Thursday, July 30, 2009

What I Think Of: Alien from L.A. (1988)

Keeping with the Aliens motive...okay, I'll just stop right here. The only thing in common would be the title, because as you can see from the poster, the title, and the star of the movie, this is going to be a gem. What a gem it is too, and I don't mean in a good way. This movie was watched via MST3K, like all bad movies should be watched, and it does not disappoint. Essentially, Kathy Ireland plays a nerd-ish teenager with an archaeologist father who goes missing. It's up to Wanda to find her father from the mysterious underground civilization, as well as shed her nerd-ish looks and transform into Kathy Ireland. First of all, there's no need to say that the acting is terrible because #1, it's Kathy Ireland, #2, I just mentioned it's an MST3K movie, and #3, it's Kathy Ireland. This movie has no real redeeming qualities whatsoever, except the laughs you get from watching it via Crow, Tom Servo, and Mike Nelson. I'd like to say the production value of the movie isn't all that half bad, but it's just hard to think of anything good about the movie itself. So lets move on to the director, Albert Pyun.

To read this man's directorial filmography is like reading down a check list of pure shame. However, three or four gems of his just seemed to catch my eye. Apparently, Albert Pyun directed the sequel to one of the host of the Podcast's favorite movies of all time, Kickboxer. Yes, Kickboxer 2: The Road Back and Kickboxer 4: The Aggressor were both directed by this man, who was amazingly enough not good, or bad, enough to direct Kickboxer 3: The Art Of War. Pyun also directed the 1989 Van Damme movie Cyborg, as well as the 1990 Captain America movie, which is really all that needs to be said about the quality of his work. Needless to say, Alien from L.A. is no exception to this man's "vision" and should be avoided if possible, unless you want a good laugh from an awful, awful movie.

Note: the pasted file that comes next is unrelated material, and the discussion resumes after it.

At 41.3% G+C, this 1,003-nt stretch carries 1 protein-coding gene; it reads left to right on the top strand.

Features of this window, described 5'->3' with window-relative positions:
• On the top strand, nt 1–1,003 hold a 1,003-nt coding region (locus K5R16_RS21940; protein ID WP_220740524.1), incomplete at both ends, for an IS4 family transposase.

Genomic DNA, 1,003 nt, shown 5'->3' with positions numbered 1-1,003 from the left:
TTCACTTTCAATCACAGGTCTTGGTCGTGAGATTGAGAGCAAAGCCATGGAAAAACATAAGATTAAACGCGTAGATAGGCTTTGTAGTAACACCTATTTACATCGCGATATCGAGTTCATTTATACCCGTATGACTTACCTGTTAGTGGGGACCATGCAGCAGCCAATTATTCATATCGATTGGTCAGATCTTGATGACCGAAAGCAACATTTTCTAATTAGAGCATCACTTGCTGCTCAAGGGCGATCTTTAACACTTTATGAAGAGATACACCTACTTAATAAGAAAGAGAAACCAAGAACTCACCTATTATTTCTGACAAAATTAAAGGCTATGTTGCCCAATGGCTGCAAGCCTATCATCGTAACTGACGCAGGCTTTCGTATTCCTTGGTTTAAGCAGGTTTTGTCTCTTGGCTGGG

Albert said...

Hi Greg,

I tried posting but got an error message. Hopefully this one sticks. Enjoyed your review. Think you are spot on as I failed in my attempt to make a very dark Afterschool special tv movie. As with Radioactive Dreams, I had been striving to create a subversive fantasy fairy tale with a satirical point of view. The studio's creative affairs department mandated changes to the original draft and I don't think it ever mixed with what I wanted to do.

The next film I did was Cyborg, yet another attempt to create a dream nightmare fantasy world but I left that film during editing and it got taken over by Van Damme and the studio who wanted a more typical Van Damage sort of action film.

I followed that with Captain America...ugh. I might post my director's cut of CA which is very different from the film that the studio released. Another film I left over creative differences.

Hope you give my latest attempt, Tales of an Ancient Empire a shot. Its a loose follow to my 1982 film The Sword and the Sorcerer. I am in post on it now. Also, my most recent release, Road to Hell might interested you as well as it's my most accomplished attempt at a revisionist fantasy.

Anyway, enjoyed the review and keep up the good work.


Cinema Cafe Podcast said...

Hi Albert,

Wow. I must say, I was shocked that you would read my review in the first place, let alone comment on it. That does indeed suck to hear about all the creative differences you've had to deal with over the years. Heh, I don't know if this will make you feel better or not, but Josh, the host of the Podcast, was a big fan of Cyborg. Why...I don't know. Could be his Van Damme love.

I must say, I really do hope you post the Director's Cut of Captain America. I'm definitely curious about that, and would absolutely watch it if you ever did post it. I would've never imagined that there was one.

Since you were nice enough to reply to my scathing review, I will indeed check out Tales of an Ancient Empire, as well as The Sword & The Sorcerer as well. I'll see about checking out Road to Hell as well, when I get the chance.

I'm glad you enjoyed the review. Thanks a lot.


Albert said...

H Greg,

I'll look forward (gulp) to your reflections on Tales and Sword. And I don't feel your review of Alien was scathing in the least. It was honest and accurate and very helpful to me in knowing where it went askew.

There's really no point in making films at my age unless you are striving to improve how you reach an audience.